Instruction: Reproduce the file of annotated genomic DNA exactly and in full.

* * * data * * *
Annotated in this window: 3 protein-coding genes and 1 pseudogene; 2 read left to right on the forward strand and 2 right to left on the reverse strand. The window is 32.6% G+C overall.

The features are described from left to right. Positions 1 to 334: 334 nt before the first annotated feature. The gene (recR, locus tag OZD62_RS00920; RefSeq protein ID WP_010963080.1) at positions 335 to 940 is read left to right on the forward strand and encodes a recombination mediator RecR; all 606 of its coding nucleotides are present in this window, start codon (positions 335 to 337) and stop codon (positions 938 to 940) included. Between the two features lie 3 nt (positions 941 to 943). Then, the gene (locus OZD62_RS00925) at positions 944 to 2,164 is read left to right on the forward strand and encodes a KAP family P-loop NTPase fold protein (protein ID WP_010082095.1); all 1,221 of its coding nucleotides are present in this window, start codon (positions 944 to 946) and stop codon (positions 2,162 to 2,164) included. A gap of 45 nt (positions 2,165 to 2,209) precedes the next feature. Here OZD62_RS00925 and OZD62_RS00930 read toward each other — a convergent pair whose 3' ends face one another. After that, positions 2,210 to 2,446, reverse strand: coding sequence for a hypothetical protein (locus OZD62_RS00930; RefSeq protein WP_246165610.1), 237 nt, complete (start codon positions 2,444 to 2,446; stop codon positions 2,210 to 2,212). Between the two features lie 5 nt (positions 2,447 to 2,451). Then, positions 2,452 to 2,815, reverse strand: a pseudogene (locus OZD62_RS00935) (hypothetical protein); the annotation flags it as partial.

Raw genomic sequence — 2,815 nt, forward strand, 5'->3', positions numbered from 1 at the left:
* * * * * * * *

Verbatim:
Annotated in this window: 3 protein-coding genes and 1 pseudogene; 2 read left to right on the forward strand and 2 right to left on the reverse strand. The window is 32.6% G+C overall.

The features are described from left to right. Positions 1 to 334: 334 nt before the first annotated feature. The gene (recR, locus tag OZD62_RS00920; RefSeq protein ID WP_010963080.1) at positions 335 to 940 is read left to right on the forward strand and encodes a recombination mediator RecR; all 606 of its coding nucleotides are present in this window, start codon (positions 335 to 337) and stop codon (positions 938 to 940) included. Between the two features lie 3 nt (positions 941 to 943). Then, the gene (locus OZD62_RS00925) at positions 944 to 2,164 is read left to right on the forward strand and encodes a KAP family P-loop NTPase fold protein (protein ID WP_010082095.1); all 1,221 of its coding nucleotides are present in this window, start codon (positions 944 to 946) and stop codon (positions 2,162 to 2,164) included. A gap of 45 nt (positions 2,165 to 2,209) precedes the next feature. Here OZD62_RS00925 and OZD62_RS00930 read toward each other — a convergent pair whose 3' ends face one another. After that, positions 2,210 to 2,446, reverse strand: coding sequence for a hypothetical protein (locus OZD62_RS00930; RefSeq protein WP_246165610.1), 237 nt, complete (start codon positions 2,444 to 2,446; stop codon positions 2,210 to 2,212). Between the two features lie 5 nt (positions 2,447 to 2,451). Then, positions 2,452 to 2,815, reverse strand: a pseudogene (locus OZD62_RS00935) (hypothetical protein); the annotation flags it as partial.

Raw genomic sequence — 2,815 nt, forward strand, 5'->3', positions numbered from 1 at the left: